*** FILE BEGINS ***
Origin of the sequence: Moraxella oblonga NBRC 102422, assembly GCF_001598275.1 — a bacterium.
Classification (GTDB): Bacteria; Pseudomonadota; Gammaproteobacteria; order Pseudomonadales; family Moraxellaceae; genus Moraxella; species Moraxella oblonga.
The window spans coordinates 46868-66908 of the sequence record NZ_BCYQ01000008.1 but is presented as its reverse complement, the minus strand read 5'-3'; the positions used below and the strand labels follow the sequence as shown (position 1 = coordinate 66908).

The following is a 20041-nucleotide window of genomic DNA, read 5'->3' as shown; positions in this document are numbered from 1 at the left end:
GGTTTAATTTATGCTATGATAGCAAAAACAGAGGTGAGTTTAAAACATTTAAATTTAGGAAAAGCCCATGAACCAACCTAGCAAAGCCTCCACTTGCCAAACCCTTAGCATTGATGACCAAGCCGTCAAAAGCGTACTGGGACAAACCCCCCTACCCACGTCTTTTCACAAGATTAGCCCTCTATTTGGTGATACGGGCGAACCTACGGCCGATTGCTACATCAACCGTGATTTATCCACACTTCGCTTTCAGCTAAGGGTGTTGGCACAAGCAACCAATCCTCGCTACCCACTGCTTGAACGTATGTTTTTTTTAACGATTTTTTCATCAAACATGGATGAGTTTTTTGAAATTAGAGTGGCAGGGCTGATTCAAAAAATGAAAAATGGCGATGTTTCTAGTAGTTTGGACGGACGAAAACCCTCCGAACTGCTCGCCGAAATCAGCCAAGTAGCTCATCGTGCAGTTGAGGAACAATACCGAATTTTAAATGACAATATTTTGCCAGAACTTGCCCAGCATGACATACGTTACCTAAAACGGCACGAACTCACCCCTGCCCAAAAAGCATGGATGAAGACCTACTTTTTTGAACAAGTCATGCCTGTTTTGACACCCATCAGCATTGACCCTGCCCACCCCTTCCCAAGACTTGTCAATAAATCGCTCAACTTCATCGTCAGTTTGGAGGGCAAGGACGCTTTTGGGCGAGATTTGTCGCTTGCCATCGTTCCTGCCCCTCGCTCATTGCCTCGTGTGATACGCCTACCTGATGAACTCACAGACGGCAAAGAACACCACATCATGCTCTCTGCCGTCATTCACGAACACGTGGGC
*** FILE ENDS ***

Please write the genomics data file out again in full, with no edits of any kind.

Origin of the sequence: Moraxella oblonga NBRC 102422, assembly GCF_001598275.1 — a bacterium.
Classification (GTDB): Bacteria; Pseudomonadota; Gammaproteobacteria; order Pseudomonadales; family Moraxellaceae; genus Moraxella; species Moraxella oblonga.
The window spans coordinates 46868-66908 of the sequence record NZ_BCYQ01000008.1 but is presented as its reverse complement, the minus strand read 5'-3'; the positions used below and the strand labels follow the sequence as shown (position 1 = coordinate 66908).

The following is a 20041-nucleotide window of genomic DNA, read 5'->3' as shown; positions in this document are numbered from 1 at the left end:
GGTTTAATTTATGCTATGATAGCAAAAACAGAGGTGAGTTTAAAACATTTAAATTTAGGAAAAGCCCATGAACCAACCTAGCAAAGCCTCCACTTGCCAAACCCTTAGCATTGATGACCAAGCCGTCAAAAGCGTACTGGGACAAACCCCCCTACCCACGTCTTTTCACAAGATTAGCCCTCTATTTGGTGATACGGGCGAACCTACGGCCGATTGCTACATCAACCGTGATTTATCCACACTTCGCTTTCAGCTAAGGGTGTTGGCACAAGCAACCAATCCTCGCTACCCACTGCTTGAACGTATGTTTTTTTTAACGATTTTTTCATCAAACATGGATGAGTTTTTTGAAATTAGAGTGGCAGGGCTGATTCAAAAAATGAAAAATGGCGATGTTTCTAGTAGTTTGGACGGACGAAAACCCTCCGAACTGCTCGCCGAAATCAGCCAAGTAGCTCATCGTGCAGTTGAGGAACAATACCGAATTTTAAATGACAATATTTTGCCAGAACTTGCCCAGCATGACATACGTTACCTAAAACGGCACGAACTCACCCCTGCCCAAAAAGCATGGATGAAGACCTACTTTTTTGAACAAGTCATGCCTGTTTTGACACCCATCAGCATTGACCCTGCCCACCCCTTCCCAAGACTTGTCAATAAATCGCTCAACTTCATCGTCAGTTTGGAGGGCAAGGACGCTTTTGGGCGAGATTTGTCGCTTGCCATCGTTCCTGCCCCTCGCTCATTGCCTCGTGTGATACGCCTACCTGATGAACTCACAGACGGCAAAGAACACCACATCATGCTCTCTGCCGTCATTCACGAACACGTGGGC